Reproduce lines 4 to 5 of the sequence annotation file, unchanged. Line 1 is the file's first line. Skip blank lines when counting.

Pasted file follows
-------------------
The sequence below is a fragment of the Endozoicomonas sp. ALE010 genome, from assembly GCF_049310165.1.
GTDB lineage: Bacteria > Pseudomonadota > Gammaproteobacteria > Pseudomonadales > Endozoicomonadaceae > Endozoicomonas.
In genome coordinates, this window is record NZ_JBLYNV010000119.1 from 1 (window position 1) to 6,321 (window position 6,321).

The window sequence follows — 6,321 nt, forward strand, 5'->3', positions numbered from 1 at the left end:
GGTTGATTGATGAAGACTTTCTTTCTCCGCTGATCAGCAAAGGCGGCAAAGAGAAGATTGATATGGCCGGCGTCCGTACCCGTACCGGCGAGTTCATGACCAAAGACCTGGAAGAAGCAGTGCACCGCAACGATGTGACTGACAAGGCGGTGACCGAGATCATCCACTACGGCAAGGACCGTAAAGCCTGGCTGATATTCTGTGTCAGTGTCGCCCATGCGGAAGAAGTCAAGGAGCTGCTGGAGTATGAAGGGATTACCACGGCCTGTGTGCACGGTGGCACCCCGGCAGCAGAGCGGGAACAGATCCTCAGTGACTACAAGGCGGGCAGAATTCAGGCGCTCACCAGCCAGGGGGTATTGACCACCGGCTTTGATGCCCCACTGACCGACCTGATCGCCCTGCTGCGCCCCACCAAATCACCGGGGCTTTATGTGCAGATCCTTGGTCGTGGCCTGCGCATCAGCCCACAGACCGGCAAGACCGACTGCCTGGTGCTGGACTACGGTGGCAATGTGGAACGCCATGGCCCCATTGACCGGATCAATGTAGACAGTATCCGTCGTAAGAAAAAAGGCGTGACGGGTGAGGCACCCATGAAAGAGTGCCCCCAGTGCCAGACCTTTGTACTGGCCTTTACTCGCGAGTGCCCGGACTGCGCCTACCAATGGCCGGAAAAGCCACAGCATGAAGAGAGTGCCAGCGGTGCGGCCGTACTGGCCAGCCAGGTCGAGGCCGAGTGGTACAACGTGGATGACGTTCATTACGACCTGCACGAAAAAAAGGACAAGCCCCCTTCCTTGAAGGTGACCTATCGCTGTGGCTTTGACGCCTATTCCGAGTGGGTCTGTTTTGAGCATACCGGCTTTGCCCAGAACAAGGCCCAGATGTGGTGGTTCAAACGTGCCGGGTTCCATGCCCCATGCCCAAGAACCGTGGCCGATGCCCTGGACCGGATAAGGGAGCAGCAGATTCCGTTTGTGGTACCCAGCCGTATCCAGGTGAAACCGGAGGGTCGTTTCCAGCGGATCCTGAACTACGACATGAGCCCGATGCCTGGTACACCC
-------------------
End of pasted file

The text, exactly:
The window sequence follows — 6,321 nt, forward strand, 5'->3', positions numbered from 1 at the left end:
GGTTGATTGATGAAGACTTTCTTTCTCCGCTGATCAGCAAAGGCGGCAAAGAGAAGATTGATATGGCCGGCGTCCGTACCCGTACCGGCGAGTTCATGACCAAAGACCTGGAAGAAGCAGTGCACCGCAACGATGTGACTGACAAGGCGGTGACCGAGATCATCCACTACGGCAAGGACCGTAAAGCCTGGCTGATATTCTGTGTCAGTGTCGCCCATGCGGAAGAAGTCAAGGAGCTGCTGGAGTATGAAGGGATTACCACGGCCTGTGTGCACGGTGGCACCCCGGCAGCAGAGCGGGAACAGATCCTCAGTGACTACAAGGCGGGCAGAATTCAGGCGCTCACCAGCCAGGGGGTATTGACCACCGGCTTTGATGCCCCACTGACCGACCTGATCGCCCTGCTGCGCCCCACCAAATCACCGGGGCTTTATGTGCAGATCCTTGGTCGTGGCCTGCGCATCAGCCCACAGACCGGCAAGACCGACTGCCTGGTGCTGGACTACGGTGGCAATGTGGAACGCCATGGCCCCATTGACCGGATCAATGTAGACAGTATCCGTCGTAAGAAAAAAGGCGTGACGGGTGAGGCACCCATGAAAGAGTGCCCCCAGTGCCAGACCTTTGTACTGGCCTTTACTCGCGAGTGCCCGGACTGCGCCTACCAATGGCCGGAAAAGCCACAGCATGAAGAGAGTGCCAGCGGTGCGGCCGTACTGGCCAGCCAGGTCGAGGCCGAGTGGTACAACGTGGATGACGTTCATTACGACCTGCACGAAAAAAAGGACAAGCCCCCTTCCTTGAAGGTGACCTATCGCTGTGGCTTTGACGCCTATTCCGAGTGGGTCTGTTTTGAGCATACCGGCTTTGCCCAGAACAAGGCCCAGATGTGGTGGTTCAAACGTGCCGGGTTCCATGCCCCATGCCCAAGAACCGTGGCCGATGCCCTGGACCGGATAAGGGAGCAGCAGATTCCGTTTGTGGTACCCAGCCGTATCCAGGTGAAACCGGAGGGTCGTTTCCAGCGGATCCTGAACTACGACATGAGCCCGATGCCTGGTACACCC